Unlike most girls her age who work as a waitress or at other part-time jobs in Johannesburg, 16-year-old Claire Reid spent her time diligently working on ideas to grow vegetables in her backyard to make extra income.
Her family lived in a house with a small garden in the Parkhurst neighborhood in the north of Johannesburg with only 2 square meters of land suitable for growing vegetables. Reid had no interest in gardening, but her dad wanted to encourage her to spend more time outside. So he said that, if she grew vegetables, he would buy them from her so she could make some pocket money.
The first attempt didn’t go well. Reid was required to purchase more seeds and fertilizer than she needed to plant her vegetable garden. She’d purchased a packet with 400 seeds, but really only needed three. She also balked at the large amount of water and raw materials needed—and often wasted—during gardening.
As an untrained gardener, Reid ran into other problems: She had no idea how far apart the seeds should be planted or how deep into the soil the seeds should sit. She asked for help from a fellow failed gardener, her nanny Meggie Masilo.
She too had tried to start a vegetable garden and her struggles mirrored Reid’s, compounded by the fact that she could not read the instructions on the back of the seed packets, which were in English—not her first language.
Despite their vastly different socioeconomic backgrounds—Reid was a middle-class English girl and Masilo was originally from the rural mining town of Rustenburg in the North West province—both of them were experiencing the same challenges when it came to growing food.
After her frustrations with the initial gardening methods, Reid continued to experiment with new ways of making planting easy. She used newspapers, flower seeds, fertilizers and liquid glue to develop a seed strip that could be used for planting. She entered this crude first attempt in the Eskom Expo for Young Scientists and won. Then she won other competitions, including the Stockholm junior water prize. She further developed the methodologies working with the University of Pretoria and subsequently conducted scientific research and testing.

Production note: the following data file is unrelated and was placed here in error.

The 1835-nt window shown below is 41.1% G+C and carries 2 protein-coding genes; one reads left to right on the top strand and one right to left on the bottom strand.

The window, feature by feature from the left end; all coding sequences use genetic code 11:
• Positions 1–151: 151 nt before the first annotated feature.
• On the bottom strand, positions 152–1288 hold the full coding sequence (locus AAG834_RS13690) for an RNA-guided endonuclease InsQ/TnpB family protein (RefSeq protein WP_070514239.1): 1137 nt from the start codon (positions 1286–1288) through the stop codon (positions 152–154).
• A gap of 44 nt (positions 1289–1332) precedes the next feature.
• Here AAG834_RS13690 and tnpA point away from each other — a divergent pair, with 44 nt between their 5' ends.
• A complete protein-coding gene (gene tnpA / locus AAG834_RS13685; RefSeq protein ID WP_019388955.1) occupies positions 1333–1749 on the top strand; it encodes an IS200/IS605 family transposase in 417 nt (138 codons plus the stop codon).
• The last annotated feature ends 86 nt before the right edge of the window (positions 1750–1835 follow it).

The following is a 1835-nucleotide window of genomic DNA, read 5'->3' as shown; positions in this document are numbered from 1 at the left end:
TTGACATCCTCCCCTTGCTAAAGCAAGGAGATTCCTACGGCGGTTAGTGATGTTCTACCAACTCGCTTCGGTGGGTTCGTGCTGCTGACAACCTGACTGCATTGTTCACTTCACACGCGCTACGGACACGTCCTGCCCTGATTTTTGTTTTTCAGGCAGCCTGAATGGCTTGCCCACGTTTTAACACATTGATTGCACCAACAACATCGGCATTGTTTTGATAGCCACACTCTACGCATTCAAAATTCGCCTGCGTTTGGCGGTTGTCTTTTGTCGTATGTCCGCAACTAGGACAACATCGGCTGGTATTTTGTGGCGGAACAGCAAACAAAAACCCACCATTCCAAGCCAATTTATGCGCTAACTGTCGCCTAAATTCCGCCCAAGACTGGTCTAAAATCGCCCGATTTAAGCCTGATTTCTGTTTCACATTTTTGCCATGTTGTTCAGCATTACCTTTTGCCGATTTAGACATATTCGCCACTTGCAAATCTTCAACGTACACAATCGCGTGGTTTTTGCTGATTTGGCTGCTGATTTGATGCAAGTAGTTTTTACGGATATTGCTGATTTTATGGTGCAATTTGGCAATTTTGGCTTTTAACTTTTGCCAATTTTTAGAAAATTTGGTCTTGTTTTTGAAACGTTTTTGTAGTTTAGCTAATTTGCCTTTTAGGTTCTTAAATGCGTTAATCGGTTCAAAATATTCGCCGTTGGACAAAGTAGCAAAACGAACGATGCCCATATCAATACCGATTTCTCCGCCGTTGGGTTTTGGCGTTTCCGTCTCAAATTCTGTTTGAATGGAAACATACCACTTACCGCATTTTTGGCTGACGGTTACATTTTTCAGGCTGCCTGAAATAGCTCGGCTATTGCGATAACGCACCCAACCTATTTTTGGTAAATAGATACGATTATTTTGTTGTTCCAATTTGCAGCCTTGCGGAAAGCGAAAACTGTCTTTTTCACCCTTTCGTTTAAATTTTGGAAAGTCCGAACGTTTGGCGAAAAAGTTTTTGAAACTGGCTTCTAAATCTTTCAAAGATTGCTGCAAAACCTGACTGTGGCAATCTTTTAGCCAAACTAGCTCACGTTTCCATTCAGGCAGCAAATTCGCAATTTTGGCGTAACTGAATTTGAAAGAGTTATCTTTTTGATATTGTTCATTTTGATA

Fast forward six years. Reid was a junior architect working with Anglo American, a multinational mining company that wanted to include simple gardens as a way to make miners’ housing more homely. Reid’s gardening idea reemerged as Reel Gardening, which she presented to Anglo Zimele, an enterprise development initiative that provided her with a small business development loan. Reel Gardening was born.
Registered in 2009, the company currently has 10 staff members that work in production, marketing and the development sector, which services school-growing programs.
Dubbed “Garden in a Box,” Reel Gardening includes pre-fertilized, biodegradable paper tape that encases seeds at the correct distance from each other and anchors them at the correct depth in the soil for optimum germination. After the bottom edge of the tape, containing the seeds, is placed in the soil, the top edge of the tape remains above the ground, so gardeners can see exactly where the plant will grow. Allowing the gardener to see exactly where to water saves 80 percent of water in the germination phase. Since its inception, Reel Gardening is estimated to have saved 19.5 million liters of water.